Minutes after the earthquake hit on January 12, 2010, Loune Viaud began weaving her way through rubble-strewn streets to the General Hospital in Port-au-Prince, Haiti. As the executive director of Zanmi Lasante—as Partners In Health is known in Haiti, Loune knew the injured would soon begin arriving at the city’s largest public hospital and wanted to help in any way she could.
The building had suffered damage, but was still standing. She searched for the executive director, who was assessing the situation and triaging personnel to where they were most needed.
“How can I help?” Loune asked.
“’Go find the kids,’” she remembered him saying. “’Go to the pediatric ward and find what happened to the kids.’”
Loune knew exactly what he was talking about. She wove a well-worn path through the hospital, straight to the Salle des Abandons, or the room for abandoned children. She found 38 children—many of whom had disabilities—safe in the room, but hungry and extremely scared.
There wasn’t any hesitation in Loune’s mind. When the hospital executive director sent her to take care of the kids, she took it one step further—one giant step further. Over the course of months and years, she became the legal guardian to all the children and, with the help of Operation Blessing International, found a property on the outskirts of Port-au-Prince where they could create a new home. Zanmi Beni, or “Blessed Friends” in Haitian Creole, was formed.
Currently, 64 children live at Zanmi Beni, all of whom lost their parents or guardians in the January earthquake, or became orphaned, displaced, or abandoned in the years since. They range in age from 7 to 26 years old. Partially to help remember all of their birthdays, Loune chose one day on which they would all celebrate turning a year older—her birthday, on March 17.
Stepping through the gated entrance to Zanmi Beni, visitors are greeted by a friendly herd of dogs. A playground, soccer field, and picnic tables cluster outside the children’s on-site school, which is attended by roughly half of the children. The other half attend schools in neighbouring communities, depending on their grade level.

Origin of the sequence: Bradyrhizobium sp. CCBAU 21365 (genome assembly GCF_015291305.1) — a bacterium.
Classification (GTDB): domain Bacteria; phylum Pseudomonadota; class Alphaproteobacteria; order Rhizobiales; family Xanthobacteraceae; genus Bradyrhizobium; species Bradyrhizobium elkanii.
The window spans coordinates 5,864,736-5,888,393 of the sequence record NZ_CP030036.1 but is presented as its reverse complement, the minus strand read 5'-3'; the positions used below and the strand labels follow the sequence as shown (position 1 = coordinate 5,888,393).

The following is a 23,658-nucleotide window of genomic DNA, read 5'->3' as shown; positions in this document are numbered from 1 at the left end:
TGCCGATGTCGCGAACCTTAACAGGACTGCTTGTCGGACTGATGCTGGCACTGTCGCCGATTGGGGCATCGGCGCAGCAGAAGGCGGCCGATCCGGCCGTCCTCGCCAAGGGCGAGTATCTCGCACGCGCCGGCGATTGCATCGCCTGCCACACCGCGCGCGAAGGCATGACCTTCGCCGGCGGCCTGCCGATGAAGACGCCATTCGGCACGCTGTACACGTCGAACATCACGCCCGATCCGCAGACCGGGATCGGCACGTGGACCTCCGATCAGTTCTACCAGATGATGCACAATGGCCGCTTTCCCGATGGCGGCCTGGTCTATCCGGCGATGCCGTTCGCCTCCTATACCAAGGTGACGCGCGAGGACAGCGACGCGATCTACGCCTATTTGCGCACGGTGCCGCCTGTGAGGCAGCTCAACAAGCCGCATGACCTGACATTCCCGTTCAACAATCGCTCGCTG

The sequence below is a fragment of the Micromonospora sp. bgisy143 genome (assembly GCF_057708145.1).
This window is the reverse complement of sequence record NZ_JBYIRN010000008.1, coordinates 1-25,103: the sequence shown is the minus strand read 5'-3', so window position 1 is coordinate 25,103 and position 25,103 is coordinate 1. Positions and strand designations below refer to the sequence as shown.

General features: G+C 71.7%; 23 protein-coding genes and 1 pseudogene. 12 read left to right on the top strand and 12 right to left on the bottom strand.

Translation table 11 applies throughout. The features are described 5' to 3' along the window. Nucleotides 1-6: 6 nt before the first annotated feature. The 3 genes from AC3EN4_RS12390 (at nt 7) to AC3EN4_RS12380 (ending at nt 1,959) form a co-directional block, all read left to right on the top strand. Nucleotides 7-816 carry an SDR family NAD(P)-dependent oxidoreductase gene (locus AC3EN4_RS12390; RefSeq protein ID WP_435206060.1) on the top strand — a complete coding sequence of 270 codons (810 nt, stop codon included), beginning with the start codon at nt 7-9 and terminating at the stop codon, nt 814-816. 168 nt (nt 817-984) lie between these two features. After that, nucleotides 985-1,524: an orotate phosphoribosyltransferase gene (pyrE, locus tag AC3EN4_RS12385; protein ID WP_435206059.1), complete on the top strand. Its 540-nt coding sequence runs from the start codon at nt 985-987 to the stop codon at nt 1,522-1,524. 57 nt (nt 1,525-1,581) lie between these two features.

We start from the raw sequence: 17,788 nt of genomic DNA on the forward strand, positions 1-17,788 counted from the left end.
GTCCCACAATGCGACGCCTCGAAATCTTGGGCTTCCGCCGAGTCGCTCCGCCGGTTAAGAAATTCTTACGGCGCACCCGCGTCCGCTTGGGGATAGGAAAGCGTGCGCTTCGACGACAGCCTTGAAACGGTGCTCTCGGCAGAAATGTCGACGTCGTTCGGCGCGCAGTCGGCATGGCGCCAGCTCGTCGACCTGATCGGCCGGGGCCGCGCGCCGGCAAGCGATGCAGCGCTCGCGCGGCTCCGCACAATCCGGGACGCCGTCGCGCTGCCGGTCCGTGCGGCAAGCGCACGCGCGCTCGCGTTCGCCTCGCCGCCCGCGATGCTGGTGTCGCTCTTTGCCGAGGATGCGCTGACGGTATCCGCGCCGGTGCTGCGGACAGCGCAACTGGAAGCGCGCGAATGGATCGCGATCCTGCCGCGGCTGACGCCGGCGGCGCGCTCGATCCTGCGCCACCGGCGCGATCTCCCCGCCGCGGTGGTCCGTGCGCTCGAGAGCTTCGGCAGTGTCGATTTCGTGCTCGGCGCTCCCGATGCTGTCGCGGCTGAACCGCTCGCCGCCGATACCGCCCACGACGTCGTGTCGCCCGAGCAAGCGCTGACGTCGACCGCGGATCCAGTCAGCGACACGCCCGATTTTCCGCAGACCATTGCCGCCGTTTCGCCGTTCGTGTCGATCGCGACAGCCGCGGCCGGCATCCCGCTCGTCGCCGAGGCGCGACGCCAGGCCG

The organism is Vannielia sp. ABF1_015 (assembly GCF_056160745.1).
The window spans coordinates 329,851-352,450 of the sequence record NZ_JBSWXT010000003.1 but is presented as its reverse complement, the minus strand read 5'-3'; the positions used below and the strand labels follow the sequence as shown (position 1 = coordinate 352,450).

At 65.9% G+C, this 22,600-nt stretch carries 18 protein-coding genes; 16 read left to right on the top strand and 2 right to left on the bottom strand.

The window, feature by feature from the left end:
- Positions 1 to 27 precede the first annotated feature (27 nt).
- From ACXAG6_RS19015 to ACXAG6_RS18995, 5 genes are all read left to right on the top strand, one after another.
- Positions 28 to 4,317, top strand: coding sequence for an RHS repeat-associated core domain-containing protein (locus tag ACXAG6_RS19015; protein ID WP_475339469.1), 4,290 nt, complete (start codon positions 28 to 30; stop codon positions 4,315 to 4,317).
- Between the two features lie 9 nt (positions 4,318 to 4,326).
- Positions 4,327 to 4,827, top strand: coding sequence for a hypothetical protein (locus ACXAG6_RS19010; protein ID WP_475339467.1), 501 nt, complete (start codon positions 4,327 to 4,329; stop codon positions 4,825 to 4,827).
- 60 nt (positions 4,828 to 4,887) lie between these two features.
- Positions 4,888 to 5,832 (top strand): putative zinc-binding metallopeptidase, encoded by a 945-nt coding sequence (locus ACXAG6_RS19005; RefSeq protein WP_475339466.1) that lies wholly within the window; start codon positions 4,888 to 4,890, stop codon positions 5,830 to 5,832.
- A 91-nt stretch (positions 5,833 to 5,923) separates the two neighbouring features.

Two dormitories, Kay Rose and Kay Sammy, sit in the back corner of the compound, not far from St. Rose of Lima Chapel.
A bakery, barber shop, and restaurant that meet the needs of the children, as well as provide them space for hands-on job training as they get older. Altogether, 150 people work at the children’s home, including nurses, therapists, cooks, drivers, teachers, and maintenance staff.
There are future soccer stars, photographers, and teachers among Zanmi Beni children. At least, those are some of their emerging talents.
Loune said she talks to them often about what they’d like to be as adults.
Some of the children live with severe disabilities, and so Loune has organized for them to receive a series of visitors throughout the week, including regular sessions with physical, occupational, and speech therapists. They learn arts and crafts and receive visits from local musicians and authors. Some, like 14-year-old Nephtalie, make t-shirts, bracelets, and other jewelry to sell to Zanmi Beni visitors.
“We’re trying to accompany them as much as we can,” Loune says, “and making sure they know that they’re loved.”
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